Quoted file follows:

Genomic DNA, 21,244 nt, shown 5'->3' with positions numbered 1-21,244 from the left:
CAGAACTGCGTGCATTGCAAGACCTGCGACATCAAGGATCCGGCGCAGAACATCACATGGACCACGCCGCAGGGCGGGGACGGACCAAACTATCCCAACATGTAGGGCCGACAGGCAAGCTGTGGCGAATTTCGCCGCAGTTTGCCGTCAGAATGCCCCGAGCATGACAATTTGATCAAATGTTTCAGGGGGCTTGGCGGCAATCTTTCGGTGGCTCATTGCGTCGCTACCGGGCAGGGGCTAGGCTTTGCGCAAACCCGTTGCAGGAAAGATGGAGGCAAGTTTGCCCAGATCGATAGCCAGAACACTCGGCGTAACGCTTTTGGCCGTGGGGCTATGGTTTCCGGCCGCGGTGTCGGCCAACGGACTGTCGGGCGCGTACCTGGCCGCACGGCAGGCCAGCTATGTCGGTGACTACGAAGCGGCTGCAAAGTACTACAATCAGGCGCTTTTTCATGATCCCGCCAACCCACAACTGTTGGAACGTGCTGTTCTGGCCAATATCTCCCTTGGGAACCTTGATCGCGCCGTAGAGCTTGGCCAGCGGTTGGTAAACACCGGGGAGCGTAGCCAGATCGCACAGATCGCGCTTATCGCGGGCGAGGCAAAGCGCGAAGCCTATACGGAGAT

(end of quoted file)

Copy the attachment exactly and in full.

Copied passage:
Genomic DNA, 21,244 nt, shown 5'->3' with positions numbered 1-21,244 from the left:
CAGAACTGCGTGCATTGCAAGACCTGCGACATCAAGGATCCGGCGCAGAACATCACATGGACCACGCCGCAGGGCGGGGACGGACCAAACTATCCCAACATGTAGGGCCGACAGGCAAGCTGTGGCGAATTTCGCCGCAGTTTGCCGTCAGAATGCCCCGAGCATGACAATTTGATCAAATGTTTCAGGGGGCTTGGCGGCAATCTTTCGGTGGCTCATTGCGTCGCTACCGGGCAGGGGCTAGGCTTTGCGCAAACCCGTTGCAGGAAAGATGGAGGCAAGTTTGCCCAGATCGATAGCCAGAACACTCGGCGTAACGCTTTTGGCCGTGGGGCTATGGTTTCCGGCCGCGGTGTCGGCCAACGGACTGTCGGGCGCGTACCTGGCCGCACGGCAGGCCAGCTATGTCGGTGACTACGAAGCGGCTGCAAAGTACTACAATCAGGCGCTTTTTCATGATCCCGCCAACCCACAACTGTTGGAACGTGCTGTTCTGGCCAATATCTCCCTTGGGAACCTTGATCGCGCCGTAGAGCTTGGCCAGCGGTTGGTAAACACCGGGGAGCGTAGCCAGATCGCACAGATCGCGCTTATCGCGGGCGAGGCAAAGCGCGAAGCCTATACGGAGAT